1. Should a person be a guarantor? There are two sides to the question.
    Shlomo Hamelech warns several times against being a guarantor (Mishlei
    11:15; 17:18; 20: 16-17 and other verses) and the Gemara also says that it
    is good to avoid it (Yabamos 109b). The Rambam writes that a talmid chochom
    does not become a guarantor. (Hilchos Dayos 5:13) The ShLA Hakodesh
    writes, “It is good for a person to be yielding when dealing with other
    people. Nevertheless, he should avoid being a guarantor, as Chazal
    instructed, “A person should always guard himself against becoming a
    guarantor.” Therefore I warn and command my children and students never to
    be a guarantor for anybody, for I, too, have been sworn by my parents not to
    be a guarantor and hereby command you with all the force of a command to
    avoid it.” But if a person refuses to be a guarantor, he deprives the
    needy person of the possibility of getting a loan. Indeed, it means that no
    one will lend out money. How can we resolve these warnings against being a
    guarantor with the necessity of making it possible for the poor to receive
    loans? The warning should be understood as cautioning us to take the matter
    of being a guarantor very seriously and not to sign as a guarantor simply
    because we want to help someone out without examining the matter very
    carefully. A person should realize that to sign as a guarantor is a serious
    thing, and that the lender will turn to the guarantor to collect the loan if
    the borrower doesn’t pay. A person who signs as a guarantee must be
    willing and able to repay the loan. If he’s not, he shouldn’t sign, no
    matter how reliable the borrower may seem to be. A guarantor must be certain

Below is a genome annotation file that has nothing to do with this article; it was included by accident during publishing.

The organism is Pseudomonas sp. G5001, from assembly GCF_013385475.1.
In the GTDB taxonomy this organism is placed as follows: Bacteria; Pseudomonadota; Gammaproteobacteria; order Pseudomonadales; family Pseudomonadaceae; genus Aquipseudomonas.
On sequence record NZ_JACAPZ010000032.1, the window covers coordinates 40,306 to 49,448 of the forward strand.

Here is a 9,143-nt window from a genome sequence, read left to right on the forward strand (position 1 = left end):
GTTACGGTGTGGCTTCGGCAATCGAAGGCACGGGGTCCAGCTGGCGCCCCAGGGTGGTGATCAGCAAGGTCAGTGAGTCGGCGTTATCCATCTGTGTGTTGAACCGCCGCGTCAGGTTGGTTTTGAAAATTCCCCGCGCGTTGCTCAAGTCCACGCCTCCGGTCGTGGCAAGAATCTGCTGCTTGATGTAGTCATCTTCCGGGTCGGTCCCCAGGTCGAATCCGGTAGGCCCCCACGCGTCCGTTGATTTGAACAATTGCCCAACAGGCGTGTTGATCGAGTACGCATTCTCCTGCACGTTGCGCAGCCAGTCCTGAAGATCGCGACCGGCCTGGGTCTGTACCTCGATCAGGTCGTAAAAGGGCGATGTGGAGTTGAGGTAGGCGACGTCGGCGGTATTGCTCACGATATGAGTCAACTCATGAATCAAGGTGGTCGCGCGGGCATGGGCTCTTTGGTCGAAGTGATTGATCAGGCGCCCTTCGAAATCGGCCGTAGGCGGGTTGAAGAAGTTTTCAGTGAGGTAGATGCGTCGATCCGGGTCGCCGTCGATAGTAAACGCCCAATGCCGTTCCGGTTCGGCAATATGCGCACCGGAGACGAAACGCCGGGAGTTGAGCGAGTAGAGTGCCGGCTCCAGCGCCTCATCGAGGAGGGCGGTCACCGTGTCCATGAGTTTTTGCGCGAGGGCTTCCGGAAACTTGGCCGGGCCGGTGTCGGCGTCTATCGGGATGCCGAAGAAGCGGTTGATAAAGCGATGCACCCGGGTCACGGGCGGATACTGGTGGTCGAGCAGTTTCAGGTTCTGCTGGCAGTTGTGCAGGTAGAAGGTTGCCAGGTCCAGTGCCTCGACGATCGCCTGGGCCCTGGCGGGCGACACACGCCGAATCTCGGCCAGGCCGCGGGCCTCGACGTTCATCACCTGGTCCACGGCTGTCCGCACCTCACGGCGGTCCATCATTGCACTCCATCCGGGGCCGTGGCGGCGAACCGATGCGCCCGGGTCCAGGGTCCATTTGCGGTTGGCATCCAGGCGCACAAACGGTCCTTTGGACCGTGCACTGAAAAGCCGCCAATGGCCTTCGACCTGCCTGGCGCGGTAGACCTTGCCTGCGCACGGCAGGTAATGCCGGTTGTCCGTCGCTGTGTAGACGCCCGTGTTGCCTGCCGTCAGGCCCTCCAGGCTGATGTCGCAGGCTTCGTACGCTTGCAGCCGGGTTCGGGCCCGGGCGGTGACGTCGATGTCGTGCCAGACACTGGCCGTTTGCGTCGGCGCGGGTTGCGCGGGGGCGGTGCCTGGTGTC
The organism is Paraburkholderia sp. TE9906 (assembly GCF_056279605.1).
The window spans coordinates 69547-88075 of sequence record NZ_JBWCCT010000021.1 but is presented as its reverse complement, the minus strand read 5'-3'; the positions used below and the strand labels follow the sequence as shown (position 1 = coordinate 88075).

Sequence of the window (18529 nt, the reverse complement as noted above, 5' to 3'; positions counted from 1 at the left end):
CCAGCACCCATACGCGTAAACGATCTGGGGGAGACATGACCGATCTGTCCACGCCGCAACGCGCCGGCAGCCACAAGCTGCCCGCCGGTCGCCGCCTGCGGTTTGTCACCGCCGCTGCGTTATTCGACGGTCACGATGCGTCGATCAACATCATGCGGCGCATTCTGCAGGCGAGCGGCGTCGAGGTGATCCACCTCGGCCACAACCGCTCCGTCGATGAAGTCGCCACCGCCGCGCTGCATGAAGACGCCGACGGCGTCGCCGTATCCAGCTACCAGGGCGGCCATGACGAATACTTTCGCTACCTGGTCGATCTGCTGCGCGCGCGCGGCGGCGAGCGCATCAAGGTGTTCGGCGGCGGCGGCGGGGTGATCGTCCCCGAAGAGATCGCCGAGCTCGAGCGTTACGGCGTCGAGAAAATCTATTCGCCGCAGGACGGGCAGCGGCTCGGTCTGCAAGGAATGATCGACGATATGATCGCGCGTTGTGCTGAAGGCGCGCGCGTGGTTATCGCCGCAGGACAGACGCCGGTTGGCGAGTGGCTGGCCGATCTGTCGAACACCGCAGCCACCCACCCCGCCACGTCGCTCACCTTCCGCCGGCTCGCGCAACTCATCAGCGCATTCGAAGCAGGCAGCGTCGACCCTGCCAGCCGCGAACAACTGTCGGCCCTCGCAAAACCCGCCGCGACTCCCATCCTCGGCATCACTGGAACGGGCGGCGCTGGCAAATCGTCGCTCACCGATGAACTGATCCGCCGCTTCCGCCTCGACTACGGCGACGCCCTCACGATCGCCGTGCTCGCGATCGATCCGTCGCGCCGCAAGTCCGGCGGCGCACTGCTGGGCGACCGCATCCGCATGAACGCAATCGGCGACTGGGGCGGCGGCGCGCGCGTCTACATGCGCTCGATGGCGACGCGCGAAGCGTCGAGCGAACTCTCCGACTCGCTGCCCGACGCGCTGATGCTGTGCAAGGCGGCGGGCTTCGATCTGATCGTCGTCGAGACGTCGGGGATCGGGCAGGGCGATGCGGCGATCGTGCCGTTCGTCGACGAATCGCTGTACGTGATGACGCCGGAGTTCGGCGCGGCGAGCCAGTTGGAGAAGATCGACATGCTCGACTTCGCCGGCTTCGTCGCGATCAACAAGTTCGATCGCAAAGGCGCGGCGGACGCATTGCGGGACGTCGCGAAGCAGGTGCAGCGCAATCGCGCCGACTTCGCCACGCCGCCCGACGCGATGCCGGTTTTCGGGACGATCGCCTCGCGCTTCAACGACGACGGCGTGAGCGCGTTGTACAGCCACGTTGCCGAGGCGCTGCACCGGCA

that the person for whom he is signing is honest and straight in all
    business matters, for signing is a commitment to repay the loan if the
    borrower doesn’t come though. Unfortunately, there are many who have
    gotten into serious trouble by signing for anyone who asked.

  2. It is forbidden for the borrower to borrow with the intention of having
    the guarantor repay the loan. In any case, if the guarantor repays a loan,
    the borrower is obligated to reimburse the guarantor for the money he paid
    the lender if the following conditions are met: If the borrower asked the
    guarantor to guarantee his loan, if there are witness that the guarantor
    repaid the loan or a document in which the lender states that the guarantor
    repaid the loan to him, if there is a document which establishes the
    guarantor, and if the documentation of the loan is in the possession of the
    guarantor. The fact that the guarantor possesses that documentation is not
    itself sufficient proof that he repaid the loan. There must also be
    witnesses. The verse, “The wicked borrow and do not repay,” applies to a
    person who borrows without any intention of repaying either the borrower or
    the guarantor.

  3. Can the guarantor change his mind? if the loan has not yet been made, yes,
    even though a kinion was made. If the loan was made on the basis of
    the guarantor’s promise to guarantee the loan, but before he made a legal
    commitment, the lender cannot collect from the guarantor if the guarantor
    changes his mind and the borrower fails to pay back the loan. But if , at
    the time when the loan was made, the guarantor committed himself to
    guarantee the loan, he cannot back out.